Land use vote will affect proposed Wyoming wild horse corral


CHEYENNE, Wyo. (AP) — Officials are set to make a final decision this week on a land use regulation change that would open the door to a South Dakota company building a wild horse facility in southeastern Wyoming.

Laramie County commissioners are scheduled to vote Tuesday on the change that would affect any future projects that are deemed concentrated animal feeding operations, including Equine Elite’s proposed facility in Burns.

Currently, any proposed such projects must have the approval of neighbors within a 3-mile radius but the commissioners are considering only requiring neighbors within a mile of a proposed operation to approve, the standard for projects in the rest of the state, the Wyoming Tribune Eagle reported. The standard was raised to 3 miles when a hog operation was proposed.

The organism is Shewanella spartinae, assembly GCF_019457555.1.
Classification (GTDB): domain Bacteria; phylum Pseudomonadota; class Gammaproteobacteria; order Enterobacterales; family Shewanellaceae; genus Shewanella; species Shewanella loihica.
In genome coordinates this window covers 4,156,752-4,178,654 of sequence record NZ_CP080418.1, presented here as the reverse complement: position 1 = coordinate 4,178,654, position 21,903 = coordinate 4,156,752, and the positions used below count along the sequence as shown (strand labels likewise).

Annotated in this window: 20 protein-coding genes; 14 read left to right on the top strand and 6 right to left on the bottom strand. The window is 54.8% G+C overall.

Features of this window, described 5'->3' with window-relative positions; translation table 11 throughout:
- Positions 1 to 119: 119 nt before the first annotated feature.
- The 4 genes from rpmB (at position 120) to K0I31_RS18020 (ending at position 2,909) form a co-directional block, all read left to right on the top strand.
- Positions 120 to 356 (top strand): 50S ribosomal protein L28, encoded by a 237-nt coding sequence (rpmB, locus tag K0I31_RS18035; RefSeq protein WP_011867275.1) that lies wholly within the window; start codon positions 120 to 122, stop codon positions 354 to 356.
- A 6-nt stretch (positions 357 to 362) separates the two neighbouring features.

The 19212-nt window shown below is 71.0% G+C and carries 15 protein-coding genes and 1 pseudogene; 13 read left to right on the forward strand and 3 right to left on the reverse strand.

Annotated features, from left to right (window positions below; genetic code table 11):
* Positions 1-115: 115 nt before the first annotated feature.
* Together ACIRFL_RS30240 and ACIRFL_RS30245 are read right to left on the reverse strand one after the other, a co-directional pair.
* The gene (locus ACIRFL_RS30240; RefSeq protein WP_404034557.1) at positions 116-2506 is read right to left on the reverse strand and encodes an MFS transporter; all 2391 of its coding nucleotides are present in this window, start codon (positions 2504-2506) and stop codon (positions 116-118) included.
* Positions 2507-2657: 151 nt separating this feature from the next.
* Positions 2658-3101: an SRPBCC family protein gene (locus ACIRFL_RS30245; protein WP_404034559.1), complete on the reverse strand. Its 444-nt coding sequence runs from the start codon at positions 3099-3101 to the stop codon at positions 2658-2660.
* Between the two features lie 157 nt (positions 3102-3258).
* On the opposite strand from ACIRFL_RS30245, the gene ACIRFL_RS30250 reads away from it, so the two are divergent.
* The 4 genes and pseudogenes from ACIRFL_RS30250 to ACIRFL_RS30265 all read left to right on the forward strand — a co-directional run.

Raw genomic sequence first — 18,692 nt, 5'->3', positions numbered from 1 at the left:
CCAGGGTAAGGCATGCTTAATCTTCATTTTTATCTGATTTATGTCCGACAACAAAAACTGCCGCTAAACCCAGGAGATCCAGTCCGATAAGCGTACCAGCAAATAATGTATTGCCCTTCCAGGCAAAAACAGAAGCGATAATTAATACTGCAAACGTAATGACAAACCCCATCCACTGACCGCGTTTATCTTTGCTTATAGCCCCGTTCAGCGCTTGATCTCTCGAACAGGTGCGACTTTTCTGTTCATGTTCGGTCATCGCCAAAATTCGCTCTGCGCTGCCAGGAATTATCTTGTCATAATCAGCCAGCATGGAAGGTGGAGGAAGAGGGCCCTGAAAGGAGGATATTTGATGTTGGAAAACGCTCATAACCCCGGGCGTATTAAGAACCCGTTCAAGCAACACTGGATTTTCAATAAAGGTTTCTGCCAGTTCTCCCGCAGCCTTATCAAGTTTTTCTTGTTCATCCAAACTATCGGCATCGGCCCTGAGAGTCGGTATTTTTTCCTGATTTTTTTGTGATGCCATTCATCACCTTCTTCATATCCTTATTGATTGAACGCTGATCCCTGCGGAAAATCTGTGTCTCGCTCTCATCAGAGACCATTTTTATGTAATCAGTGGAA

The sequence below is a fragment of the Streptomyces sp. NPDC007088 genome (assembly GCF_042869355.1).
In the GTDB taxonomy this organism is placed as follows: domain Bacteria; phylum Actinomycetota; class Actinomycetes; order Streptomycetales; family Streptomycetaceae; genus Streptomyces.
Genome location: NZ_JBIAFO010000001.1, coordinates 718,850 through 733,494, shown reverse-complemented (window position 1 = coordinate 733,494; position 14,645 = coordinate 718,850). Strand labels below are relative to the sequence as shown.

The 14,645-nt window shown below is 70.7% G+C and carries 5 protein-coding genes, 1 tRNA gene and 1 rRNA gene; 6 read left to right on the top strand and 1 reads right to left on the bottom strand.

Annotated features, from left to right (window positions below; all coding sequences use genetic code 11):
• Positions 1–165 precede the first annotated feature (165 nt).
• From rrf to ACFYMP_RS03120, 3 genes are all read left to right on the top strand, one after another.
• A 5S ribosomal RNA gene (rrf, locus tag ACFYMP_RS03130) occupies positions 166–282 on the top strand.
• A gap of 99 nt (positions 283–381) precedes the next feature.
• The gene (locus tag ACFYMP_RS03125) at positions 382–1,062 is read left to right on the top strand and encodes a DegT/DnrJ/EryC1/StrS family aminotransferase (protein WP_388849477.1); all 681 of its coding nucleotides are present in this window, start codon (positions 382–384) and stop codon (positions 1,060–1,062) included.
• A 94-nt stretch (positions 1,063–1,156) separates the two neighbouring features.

The county planning commission voted 3-0 against the regulation change.

Equine Elite wants to build a corral which would hold wild horses captured by the Bureau of Land Management, which would pay the company for every day a horse is held. The horses would stay for a year or two before being adopted or transferred to an off-range pasture with more room, said Jason Lutterman, a spokesman for the BLM’s Wild Horse and Burro Program.